On the morning of Saturday, October 7, the Islamic Resistance Movement (Hamas) launched a surprise attack on Israel, targeting a string of military and civilian sites along the perimeter of the Gaza Strip. The attack, which the group dubbed the “Al-Aqsa Flood,” was accompanied by intense rocket and shellfire from the Strip into Israel. In the first hours of the attack, Hamas killed and captured unprecedented numbers of Israeli soldiers and civilians. The attack shocked both Israel and the world. Media outlets labeled it Israel’s worst failure since the October 6 War of 1973. Amos Yadlin, former head of the IDF’s Military Intelligence Directorate, went as far as comparing it not with 1973, but with the war that accompanied the birth of Israel in 1948.1
On the same day of the military attack, Israeli Prime Minister Benjamin Netanyahu declared war, the first Israeli prime minister to do so since 1973, and announced the mobilization of 360,000 reserve soldiers. Netanyahu said that the war aimed to destroy the military and organizational capabilities of Hamas.2 Israeli leaders have since referred to the conflict as an “existential war” and “a war on the home front,” vowing to reject all calls for a ceasefire until the Palestinian organization is wiped out.
The perception that the war is existential, the desire for revenge, and the need to rebuild society’s self-confidence and trust in the army all have far-reaching implications. Judging by comments by Defense Minister Yoav Gallant, these are being used to justify Israel’s attack on Gaza and its people, and indicate that all constraints or checks on the army’s actions there have been lifted. These characterizations have also had political and security implications already, including the creation of an emergency government, the shelving of deep political divisions in Israel, stepped-up efforts to silence domestic criticism, the further militarization of Israeli society and the media, and the use of all available means to repress free speech and expression of any opinion that challenges the Israeli consensus, especially when it comes from Palestinian citizens of Israel.
In this atmosphere, as Israeli society mobilizes to support the war effort, its divisions have been put aside, albeit temporarily. However, when the war does end, there will be calls for accountability. The conflict flared amid deep political divisions in Israeli society which sees connections between the government’s plan to undermine the judiciary, the army being caught off guard, and divisions between the military and the executive branch. Moreover, many Israelis accuse Netanyahu and his government of direct responsibility for Israel’s failures from the very early hours of the war.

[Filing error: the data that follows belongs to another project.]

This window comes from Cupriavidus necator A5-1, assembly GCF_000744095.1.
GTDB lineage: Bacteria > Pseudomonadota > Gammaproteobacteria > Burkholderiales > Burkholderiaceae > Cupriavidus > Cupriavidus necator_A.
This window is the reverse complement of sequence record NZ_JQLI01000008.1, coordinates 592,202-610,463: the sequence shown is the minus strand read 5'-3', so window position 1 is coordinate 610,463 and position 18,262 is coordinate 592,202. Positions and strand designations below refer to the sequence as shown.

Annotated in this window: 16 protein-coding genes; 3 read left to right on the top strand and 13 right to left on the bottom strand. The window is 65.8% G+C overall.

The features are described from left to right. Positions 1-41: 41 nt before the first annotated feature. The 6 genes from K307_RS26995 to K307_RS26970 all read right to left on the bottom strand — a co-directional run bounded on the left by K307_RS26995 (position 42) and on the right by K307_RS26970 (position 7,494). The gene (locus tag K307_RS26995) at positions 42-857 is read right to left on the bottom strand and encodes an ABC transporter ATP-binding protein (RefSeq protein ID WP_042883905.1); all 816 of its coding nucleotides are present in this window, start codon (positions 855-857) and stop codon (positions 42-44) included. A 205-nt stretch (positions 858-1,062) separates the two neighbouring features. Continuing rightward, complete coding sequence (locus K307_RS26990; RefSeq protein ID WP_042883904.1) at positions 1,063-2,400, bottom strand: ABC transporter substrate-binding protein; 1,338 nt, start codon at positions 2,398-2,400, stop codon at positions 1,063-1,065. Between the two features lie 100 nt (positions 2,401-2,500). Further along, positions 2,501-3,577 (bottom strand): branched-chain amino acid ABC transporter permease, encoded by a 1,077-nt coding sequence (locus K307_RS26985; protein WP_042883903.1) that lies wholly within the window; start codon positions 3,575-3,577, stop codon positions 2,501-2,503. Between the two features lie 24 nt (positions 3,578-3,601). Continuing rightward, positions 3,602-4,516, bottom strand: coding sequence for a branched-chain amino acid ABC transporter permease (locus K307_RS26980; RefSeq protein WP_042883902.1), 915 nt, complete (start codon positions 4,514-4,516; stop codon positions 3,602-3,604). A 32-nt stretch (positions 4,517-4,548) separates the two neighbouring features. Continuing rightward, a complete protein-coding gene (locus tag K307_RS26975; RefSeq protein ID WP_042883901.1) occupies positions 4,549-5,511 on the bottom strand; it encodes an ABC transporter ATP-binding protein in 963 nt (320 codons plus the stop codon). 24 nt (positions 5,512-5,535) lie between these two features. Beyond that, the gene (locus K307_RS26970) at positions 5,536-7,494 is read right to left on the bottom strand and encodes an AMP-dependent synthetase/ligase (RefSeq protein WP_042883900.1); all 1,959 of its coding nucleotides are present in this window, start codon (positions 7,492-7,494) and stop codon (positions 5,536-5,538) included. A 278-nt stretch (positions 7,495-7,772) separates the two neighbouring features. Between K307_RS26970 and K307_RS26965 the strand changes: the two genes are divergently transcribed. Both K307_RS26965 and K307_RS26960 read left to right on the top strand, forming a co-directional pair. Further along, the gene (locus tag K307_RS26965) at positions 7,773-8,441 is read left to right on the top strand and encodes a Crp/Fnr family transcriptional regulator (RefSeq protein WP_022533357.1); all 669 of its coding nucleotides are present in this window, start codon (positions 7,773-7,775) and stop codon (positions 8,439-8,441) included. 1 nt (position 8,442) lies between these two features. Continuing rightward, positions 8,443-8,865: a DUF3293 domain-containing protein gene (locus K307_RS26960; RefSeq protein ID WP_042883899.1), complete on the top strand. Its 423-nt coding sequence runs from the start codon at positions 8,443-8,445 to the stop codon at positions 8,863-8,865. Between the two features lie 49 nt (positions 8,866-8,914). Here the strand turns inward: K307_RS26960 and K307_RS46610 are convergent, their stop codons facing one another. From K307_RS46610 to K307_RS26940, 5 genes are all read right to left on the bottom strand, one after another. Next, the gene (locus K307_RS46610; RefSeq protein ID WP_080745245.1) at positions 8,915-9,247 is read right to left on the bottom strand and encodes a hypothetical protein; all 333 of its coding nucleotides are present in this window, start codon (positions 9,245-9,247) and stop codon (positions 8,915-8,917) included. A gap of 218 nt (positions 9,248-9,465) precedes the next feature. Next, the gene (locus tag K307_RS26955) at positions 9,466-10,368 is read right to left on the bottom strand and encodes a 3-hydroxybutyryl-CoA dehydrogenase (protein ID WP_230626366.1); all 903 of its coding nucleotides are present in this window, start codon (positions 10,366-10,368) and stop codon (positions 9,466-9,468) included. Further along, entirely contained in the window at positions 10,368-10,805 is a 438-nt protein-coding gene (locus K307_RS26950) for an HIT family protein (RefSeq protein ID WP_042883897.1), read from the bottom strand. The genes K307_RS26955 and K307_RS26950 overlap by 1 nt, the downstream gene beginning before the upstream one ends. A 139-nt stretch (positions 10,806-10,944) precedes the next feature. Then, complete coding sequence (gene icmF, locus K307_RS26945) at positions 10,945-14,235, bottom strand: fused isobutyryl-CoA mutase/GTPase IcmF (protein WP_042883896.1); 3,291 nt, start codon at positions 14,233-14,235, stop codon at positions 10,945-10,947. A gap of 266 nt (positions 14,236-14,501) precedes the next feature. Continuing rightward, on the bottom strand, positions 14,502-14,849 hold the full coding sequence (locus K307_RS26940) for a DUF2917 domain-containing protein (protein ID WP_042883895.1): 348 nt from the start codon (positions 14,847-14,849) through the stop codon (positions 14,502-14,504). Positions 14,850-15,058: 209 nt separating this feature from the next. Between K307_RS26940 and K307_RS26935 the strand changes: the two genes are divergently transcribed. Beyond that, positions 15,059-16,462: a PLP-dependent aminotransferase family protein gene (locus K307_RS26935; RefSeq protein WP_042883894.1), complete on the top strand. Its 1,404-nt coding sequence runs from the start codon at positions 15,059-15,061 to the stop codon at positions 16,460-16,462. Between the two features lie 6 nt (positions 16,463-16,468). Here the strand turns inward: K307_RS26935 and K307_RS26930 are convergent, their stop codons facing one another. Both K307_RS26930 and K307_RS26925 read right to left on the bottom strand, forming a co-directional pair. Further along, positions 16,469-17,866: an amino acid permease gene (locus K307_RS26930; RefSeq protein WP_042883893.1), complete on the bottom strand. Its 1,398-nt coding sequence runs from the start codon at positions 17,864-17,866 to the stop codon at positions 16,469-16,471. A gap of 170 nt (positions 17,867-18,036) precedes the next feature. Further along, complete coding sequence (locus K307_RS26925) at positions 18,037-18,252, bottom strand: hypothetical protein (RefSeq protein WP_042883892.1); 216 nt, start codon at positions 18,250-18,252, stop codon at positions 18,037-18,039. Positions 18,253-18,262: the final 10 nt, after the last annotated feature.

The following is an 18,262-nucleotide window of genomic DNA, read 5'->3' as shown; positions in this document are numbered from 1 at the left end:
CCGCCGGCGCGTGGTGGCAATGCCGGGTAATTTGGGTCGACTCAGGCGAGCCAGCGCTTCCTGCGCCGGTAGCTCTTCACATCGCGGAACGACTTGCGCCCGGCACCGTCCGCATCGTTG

The War in the Context of Israel’s Domestic Political Rift
The war has come in a context unlike any other that Israel has experienced in its history, characterized by deep divisions in Israeli society, bitter differences between the military apparatus and the government, and a collapse of public trust in the government and its leader. Military and security officials reportedly warned Netanyahu in early August of the effects the country’s political rifts could have on the army’s preparedness for any potential conflict, voicing extreme concern over the lack of volunteers for reserve forces, and saying this was damaging the very core of the army’s capacities and training.3 During a private meeting, the chiefs of staff showed Netanyahu data on the lack of volunteer reservists, especially in the air force, and the resulting poor qualifications. They also discussed the degradation of Israel’s deterrence, especially vis-à-vis Hezbollah.4 The Military Intelligence agency Aman sent messages to Netanyahu regarding the controversial “judicial reform” plan, the last of which was just before the Knesset’s vote to curb the Supreme Court’s use of “reasonableness” as a check on government policy, and argued that the security implications would be felt both in the short term and into the future.5
In early August, during its flagship weekly news program, Israel’s Channel 12 showed a picture of Netanyahu, his defense minister and army chief, against a background showing their predecessors in 1973. This was clearly meant to compare the two periods, pre-emptively blaming Netanyahu for whatever failure was to come.6 Also in early August, Israeli national security expert Uri Bar-Yosef wrote in the daily newspaper Haaretz that if there were to be a war soon, Israelis would long for the Yom Kippur war, as the coming conflict would be the biggest and hardest since. He added that the capacities and combat-readiness of the army have changed since 1973, and have been degraded by Israel’s political divisions. Most importantly, he argued, the form and competence of the political leadership have deteriorated since the 1970s, and public faith in the Israeli leadership has plummeted.7